Bill would increase required hours
After an all-nighter on the eve of the state legislative session finale, lawmakers will have to issue a final solution to preserve the Legislative Lottery Scholarship’s future.
Legislators will have to pass a lottery bill by noon to prolong the Scholarship’s existence.
Senate Bill 347, which passed 31-11 in the Senate on Monday, seems to be the best bet at the moment, said Senate Majority Floor Leader Michael Sanchez, D-Belen, the bill’s sponsor.
“The proposal I’ve made to address the lottery scholarship solvency issue is what I believe to be the most inclusive and fair solution for New Mexico’s students,” Sanchez said in a statement. “This is the only proposal that allows additional money to be put into the lottery fund, rather than only limiting scholarship awards.”
Through SB 347, the state would funnel a one-time allocation of $11 million from the general fund for the Scholarship for fiscal year 2015. This is about $8 million more than the general-fund allocation for the Scholarship from last fiscal year.
Then, starting in FY 2016, $18.5 million from the state’s liquor excise tax revenues will be used for the Scholarship.
SB 347 would keep the Scholarship’s GPA requirement at 2.5, although the credit-hour requirement for four-year institutions, such as UNM, will be raised from 12 to 15 credit hours. If their obtained Scholarship funding still does not suffice, freshmen and sophomores will still be guaranteed a full-tuition scholarship, and juniors and seniors, in turn, would take the cut.
“With the additional money coming into the fund, it is estimated that the minimum amount of scholarships should cover at least 89 percent of tuition for juniors and seniors, and 100 percent tuition would be covered for freshmen and sophomores,” Sanchez said. “This means more students have the opportunity to begin and continue their higher education.”
Sanchez said SB 347 would not result in tax increases for New Mexicans.
After the House received the bill from the Senate on Wednesday, representatives have to rush it through committees before a final vote on the floor, said House Majority Floor Leader Rick Miera, D-Albuquerque.
Miera said that because SB 347 presents a unique approach to the Scholarship’s solvency issue, it would be an efficient way to solve the problem. He said he would support the bill in the house.
“I think it’s a different approach to solving a problem for the lottery scholarship,” Miera said. “All the other approaches have been what we can do to change the lottery in such a manner that less people are going to take advantage of it, so therefore it’s going to save money… This one is saying that we just want to put more money into the bucket.”
Although the bill would not solve the problem at once, it might take a little while before legislators would have to find a future fix for the Scholarship, Miera said.
“The solution that this bill brings is not one-year to one-year,” he said. “This would be a three- to four-year operation… Anything that’s up to three or four years is a long-term solution right now.”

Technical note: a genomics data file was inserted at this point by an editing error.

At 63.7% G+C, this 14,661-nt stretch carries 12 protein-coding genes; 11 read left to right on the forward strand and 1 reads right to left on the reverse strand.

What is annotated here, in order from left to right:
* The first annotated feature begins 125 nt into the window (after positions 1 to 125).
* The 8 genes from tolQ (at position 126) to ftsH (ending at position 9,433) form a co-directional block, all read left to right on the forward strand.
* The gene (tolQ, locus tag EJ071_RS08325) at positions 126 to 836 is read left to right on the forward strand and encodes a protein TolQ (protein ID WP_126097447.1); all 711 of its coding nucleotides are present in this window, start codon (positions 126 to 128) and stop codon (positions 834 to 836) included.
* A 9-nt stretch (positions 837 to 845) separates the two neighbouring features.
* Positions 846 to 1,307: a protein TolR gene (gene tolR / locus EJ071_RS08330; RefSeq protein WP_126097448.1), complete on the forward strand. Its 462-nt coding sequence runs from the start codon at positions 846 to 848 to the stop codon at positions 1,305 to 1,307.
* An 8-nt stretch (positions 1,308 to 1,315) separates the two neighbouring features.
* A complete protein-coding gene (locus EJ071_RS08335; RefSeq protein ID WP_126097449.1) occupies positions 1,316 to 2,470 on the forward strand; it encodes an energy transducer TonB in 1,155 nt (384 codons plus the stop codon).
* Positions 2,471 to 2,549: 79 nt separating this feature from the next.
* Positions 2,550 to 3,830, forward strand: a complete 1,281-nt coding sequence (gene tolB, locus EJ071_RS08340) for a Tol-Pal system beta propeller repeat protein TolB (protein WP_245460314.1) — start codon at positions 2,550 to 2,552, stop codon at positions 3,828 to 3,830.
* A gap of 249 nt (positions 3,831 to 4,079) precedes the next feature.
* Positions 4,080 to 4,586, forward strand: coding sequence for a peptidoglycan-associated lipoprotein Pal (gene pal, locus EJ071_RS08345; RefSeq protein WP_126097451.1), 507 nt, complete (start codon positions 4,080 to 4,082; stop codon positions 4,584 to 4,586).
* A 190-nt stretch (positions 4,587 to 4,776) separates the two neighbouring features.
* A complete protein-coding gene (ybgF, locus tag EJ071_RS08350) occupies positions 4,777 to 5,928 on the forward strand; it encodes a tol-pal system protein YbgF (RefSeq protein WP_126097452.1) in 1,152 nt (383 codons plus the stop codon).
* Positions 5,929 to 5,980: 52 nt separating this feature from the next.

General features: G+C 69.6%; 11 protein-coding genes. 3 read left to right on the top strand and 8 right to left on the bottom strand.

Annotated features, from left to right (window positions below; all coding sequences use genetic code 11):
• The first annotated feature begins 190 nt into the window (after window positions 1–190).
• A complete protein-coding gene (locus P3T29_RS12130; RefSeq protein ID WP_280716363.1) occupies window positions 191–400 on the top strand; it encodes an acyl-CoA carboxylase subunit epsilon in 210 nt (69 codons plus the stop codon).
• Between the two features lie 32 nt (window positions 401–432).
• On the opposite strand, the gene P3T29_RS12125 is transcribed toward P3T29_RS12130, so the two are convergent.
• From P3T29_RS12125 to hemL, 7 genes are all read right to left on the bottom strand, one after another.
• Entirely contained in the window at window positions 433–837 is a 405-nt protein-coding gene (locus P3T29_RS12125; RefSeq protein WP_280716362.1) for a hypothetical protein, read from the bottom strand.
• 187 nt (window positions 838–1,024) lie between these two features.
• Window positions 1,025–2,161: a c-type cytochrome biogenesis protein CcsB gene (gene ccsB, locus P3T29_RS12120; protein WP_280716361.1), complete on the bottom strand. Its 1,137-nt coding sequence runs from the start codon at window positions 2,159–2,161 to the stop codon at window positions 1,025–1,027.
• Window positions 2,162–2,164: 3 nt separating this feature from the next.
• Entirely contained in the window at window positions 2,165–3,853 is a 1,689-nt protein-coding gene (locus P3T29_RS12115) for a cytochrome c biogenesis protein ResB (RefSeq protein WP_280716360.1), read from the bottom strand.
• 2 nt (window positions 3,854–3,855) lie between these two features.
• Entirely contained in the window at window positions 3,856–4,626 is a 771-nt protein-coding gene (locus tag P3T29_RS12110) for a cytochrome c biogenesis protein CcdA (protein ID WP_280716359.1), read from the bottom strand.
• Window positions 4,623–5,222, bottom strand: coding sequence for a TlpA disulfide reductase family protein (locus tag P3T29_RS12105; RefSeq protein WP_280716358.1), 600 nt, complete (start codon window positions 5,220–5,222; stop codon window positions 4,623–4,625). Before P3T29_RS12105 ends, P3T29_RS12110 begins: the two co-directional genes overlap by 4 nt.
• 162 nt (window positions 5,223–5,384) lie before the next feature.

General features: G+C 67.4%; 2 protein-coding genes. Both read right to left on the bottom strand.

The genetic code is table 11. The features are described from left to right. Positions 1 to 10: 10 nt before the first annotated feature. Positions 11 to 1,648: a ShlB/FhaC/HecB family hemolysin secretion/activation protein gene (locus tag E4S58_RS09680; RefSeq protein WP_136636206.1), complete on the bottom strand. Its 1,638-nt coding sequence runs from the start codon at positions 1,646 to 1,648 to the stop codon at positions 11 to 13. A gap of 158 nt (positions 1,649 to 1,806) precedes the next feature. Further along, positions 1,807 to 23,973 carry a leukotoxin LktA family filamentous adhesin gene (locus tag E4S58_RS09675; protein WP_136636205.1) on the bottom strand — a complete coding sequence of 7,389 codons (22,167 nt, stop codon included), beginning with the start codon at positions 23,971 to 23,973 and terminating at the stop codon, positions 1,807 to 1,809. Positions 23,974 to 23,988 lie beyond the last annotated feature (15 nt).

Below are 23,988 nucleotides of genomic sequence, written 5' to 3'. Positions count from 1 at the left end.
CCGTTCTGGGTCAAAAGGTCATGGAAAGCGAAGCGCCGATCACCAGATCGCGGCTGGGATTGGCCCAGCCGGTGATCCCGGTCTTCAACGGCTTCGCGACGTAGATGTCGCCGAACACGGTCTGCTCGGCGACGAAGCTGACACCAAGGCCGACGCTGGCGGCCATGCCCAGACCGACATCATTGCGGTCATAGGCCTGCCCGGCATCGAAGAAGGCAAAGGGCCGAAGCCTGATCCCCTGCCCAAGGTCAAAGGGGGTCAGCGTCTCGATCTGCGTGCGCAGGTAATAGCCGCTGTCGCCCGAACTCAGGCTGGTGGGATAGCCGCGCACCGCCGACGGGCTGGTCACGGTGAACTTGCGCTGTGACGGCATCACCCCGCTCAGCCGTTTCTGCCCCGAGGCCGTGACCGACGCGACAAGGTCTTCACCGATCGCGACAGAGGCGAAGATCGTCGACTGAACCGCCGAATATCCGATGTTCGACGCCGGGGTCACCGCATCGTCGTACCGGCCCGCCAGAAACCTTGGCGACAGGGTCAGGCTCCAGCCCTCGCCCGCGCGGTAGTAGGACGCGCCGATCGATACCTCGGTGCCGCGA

Senate Majority Caucus Chairman Jacob Candelaria, D-Albuquerque, said that among all the proposed lottery bills, SB 347 looks the best at the moment.
“(Senate Bill) 150 is a little too restrictive,” he said. “We’re going to push out lower-income students and especially students from communities of color. I think (House Bill 263) is too draconian. I think it was not well thought out.”
SB 150 would increase the GPA requirement for the Scholarship from 2.5 to 2.75. HB 263 aims to allow the state to determine the per-student amount of the Scholarship awards based on the funds the Scholarship fund gathered every year and the number of eligible students. The latter would not require any changes in the Scholarship requirements.
Candelaria, who voted for SB 347 late Tuesday night, said the bill is the best proposed compromise regarding the Scholarship so far.
He said he is positive that Gov. Susana Martinez would sign the bill if it survives the House.
“The bill represents a compromise that puts us on a responsible path to long-term solvency for the fund,” he said. “We have to preserve access to students, but we have to assure fiscal stability so that the promise of tuition payments is there for all students… I think it’s a fair middle ground at the end of the day.”
But Isaac Romero, president of the Associated Students of the University of New Mexico, said the he does not support the bill because the increase in the credit-hour requirement will disadvantage a lot of UNM students.
According to data from New Mexico State University, increasing the Scholarship’s credit-hour requirement increase from 12 to 15 credits while maintaining its 2.5 GPA requirement would take away access from 69 percent of currently eligible minority students statewide.
Romero said students should heed the biggest caveat regarding the absence of a guarantee for a full-tuition amount of the lottery for upperclassmen.
“I think that this bill doesn’t really do students justice,” he said. “It helps students early on. In the latter half, there’s no guarantee how much money will be for students… I think this is more harmful to our students than any other proposals.”
New Mexico State University’s student government on Tuesday collaboratively issued a public stance opposing SB 347, Romero said.
Romero said the last lap of the session would be unpredictable, and that he is unsure what to expect of the bill.
“Politics is politics,” he said.
Miera said that he is optimistic that SB 347 will reach the House floor before the clock strikes 12. But at the moment, the final outcome is still hazy, he said.
“It’s a 50-50 chance that it’s going to pass,” he said. “Our numbers had been very tight this year… This one will clearly go clearly through the wire.”